Lack of Leadership Continues in Underheim’s Support of TABOR

Contributed by: Gohintz
OSHKOSH – In a disappointing, but not surprising move, Representative Gregg Underheim (R-Oshkosh) joined Assembly Leader John Gard in signing a letter of support to the Senate in an effort to hastily pass the proposed Taxpayers Bill of Rights (TABOR). This comes just days after he stated, “It’s not the right time to take this up. Not only would this look extremely political, it would be extremely political.” It has become increasing difficult to understand where Representative Underheim stands, how he makes his decisions, and whether he considers his constituents’ interests.

The proposed TABOR is a state effort to control the revenues and expenditures in a one-size fits all formula for over 2,000 units of government in Wisconsin. It runs roughshod over the constitutional principle and long-standing practice of local control. When challenged this spring by the Governor to keep property taxes flat, the City of Oshkosh responded by not increasing the tax rate while still maintaining core services, despite a $1.4 million (10 percent) state shared revenue cut. The real spending problem appears to be at the State level, where they are working to eliminate a $3.2 billion deficit. Underheim, in signing on to TABOR is basically saying “Save me from myself because I can’t make tough decisions.”

A key component of Wisconsin’s ability to compete in the future economy will be based on its’ quality of life. It is unclear how a measure that would decimate primary education, higher education, and significantly hinder the state’s ability to assist its most vulnerable citizens would add to that quality of life.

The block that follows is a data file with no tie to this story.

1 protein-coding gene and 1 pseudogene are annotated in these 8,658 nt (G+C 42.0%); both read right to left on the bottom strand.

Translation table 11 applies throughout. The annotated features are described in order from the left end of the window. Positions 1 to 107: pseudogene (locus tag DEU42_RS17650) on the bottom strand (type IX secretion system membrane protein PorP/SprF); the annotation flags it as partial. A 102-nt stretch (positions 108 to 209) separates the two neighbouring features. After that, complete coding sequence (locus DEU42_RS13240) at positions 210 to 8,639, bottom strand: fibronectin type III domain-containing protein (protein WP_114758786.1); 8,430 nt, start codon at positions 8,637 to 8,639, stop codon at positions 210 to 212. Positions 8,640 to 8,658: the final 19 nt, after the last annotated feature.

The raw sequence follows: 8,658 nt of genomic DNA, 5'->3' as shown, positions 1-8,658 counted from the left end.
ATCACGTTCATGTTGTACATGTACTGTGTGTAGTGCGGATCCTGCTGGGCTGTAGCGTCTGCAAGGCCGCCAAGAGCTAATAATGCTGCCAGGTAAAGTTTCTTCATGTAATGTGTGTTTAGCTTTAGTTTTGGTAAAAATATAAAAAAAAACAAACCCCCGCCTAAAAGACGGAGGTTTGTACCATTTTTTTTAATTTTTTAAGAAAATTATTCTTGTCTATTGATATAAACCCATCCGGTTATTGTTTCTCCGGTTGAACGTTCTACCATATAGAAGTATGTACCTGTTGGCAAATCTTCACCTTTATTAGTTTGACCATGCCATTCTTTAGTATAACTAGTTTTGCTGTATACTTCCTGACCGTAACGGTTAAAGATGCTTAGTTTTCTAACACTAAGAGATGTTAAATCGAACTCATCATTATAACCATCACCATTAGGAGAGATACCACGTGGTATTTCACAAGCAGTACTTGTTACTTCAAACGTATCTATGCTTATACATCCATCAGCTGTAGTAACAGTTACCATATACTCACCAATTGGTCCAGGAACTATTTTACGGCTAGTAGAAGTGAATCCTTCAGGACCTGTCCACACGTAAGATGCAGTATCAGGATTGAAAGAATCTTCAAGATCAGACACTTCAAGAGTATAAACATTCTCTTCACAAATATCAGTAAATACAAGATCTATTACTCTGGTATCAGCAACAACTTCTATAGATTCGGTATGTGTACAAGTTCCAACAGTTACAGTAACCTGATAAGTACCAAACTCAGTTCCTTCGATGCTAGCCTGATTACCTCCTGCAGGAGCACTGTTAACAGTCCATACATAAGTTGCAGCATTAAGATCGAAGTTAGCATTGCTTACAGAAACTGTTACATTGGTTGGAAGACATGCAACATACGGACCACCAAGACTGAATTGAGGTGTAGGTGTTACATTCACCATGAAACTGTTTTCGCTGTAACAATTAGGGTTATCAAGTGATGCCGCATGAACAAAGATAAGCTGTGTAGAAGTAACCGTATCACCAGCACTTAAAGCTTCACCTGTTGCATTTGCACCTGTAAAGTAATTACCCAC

“I think amending the constitution on this issue is a terrible idea, and reeks of election year tactics and removes the decision making that legislators were elected to do. As the Appleton Post Crescent said in a recent editorial TABOR is “an admission of legislative incompetence. By asking the voters to trivialize the state constitution with a cap on government spending, lawmaking proponents are telling Wisconsinites, “We’re not responsible enough to control our spending. You’ll have to do it for us.” If Gregg Underheim really wanted to address government spending and the increasing individual tax burden, he would use his position as chair of the Assembly Health Committee to propose measures to lower the cost of health care. Recent state and local government spending increases are driven primarily by the increased cost of benefits for their employees. Another consideration would be to look at tax fairness and review why the corporate tax burden has dropped while the individual tax burden has gone up in recent years.”

“TABOR is a gimmick pure and simple. The state has tough spending decisions to make and we need someone with guts not gimmicks in the legislature. We need some leadership for a change in the 54th Assembly District.

Lack of Leadership Continues in Underheim’s Support of TABOR
Authored by: blbain on Wednesday, July 28 2004 @ 08:36 PM MDT
Well put Gordon! I can't wait for November when the people of the 54th Assembly District elect you our new representative!

Unfortunately, Representative Underheim has once again proven his disconnect with the citizens of Oshkosh. I'm beginning to think there are two sides of Representative Oshkosh side and a Madison side.

The Oshkosh side speaks out against what happened in Madison this week. The Oshkosh side goes door to door and comfortably sits with the editoral board of the Oshkosh Northwestern touting how he's working for us. Unfortunately, that side rarely ends up representing us in Madison.

Clearly Representative Underheim cannot stand up to Speaker Gard and the conservative GOP. Clearly Representative Underheim doesn't trust the elected officials in Oshkosh and Winnebago County to do their jobs. Why else would he have signed his name in support of the so-called TABOR?

It's clear to me that we need leadership for a change! And, our choices are also very clear. We can either re-elect someone more concerned with representing Speaker Gard, or we can elect someone who says he's going to Madison to “offend” everyone, or we can elect a candidate who understands and is committed to representing the true needs of our city. That's why I'm supporting Gordon Hintz for the 54th Assembly seat!

Bryan L. Bain

Lack of Leadership Continues in Underheim's Support of TABOR
Authored by: Anonymous on Wednesday, July 28 2004 @ 10:37 PM MDT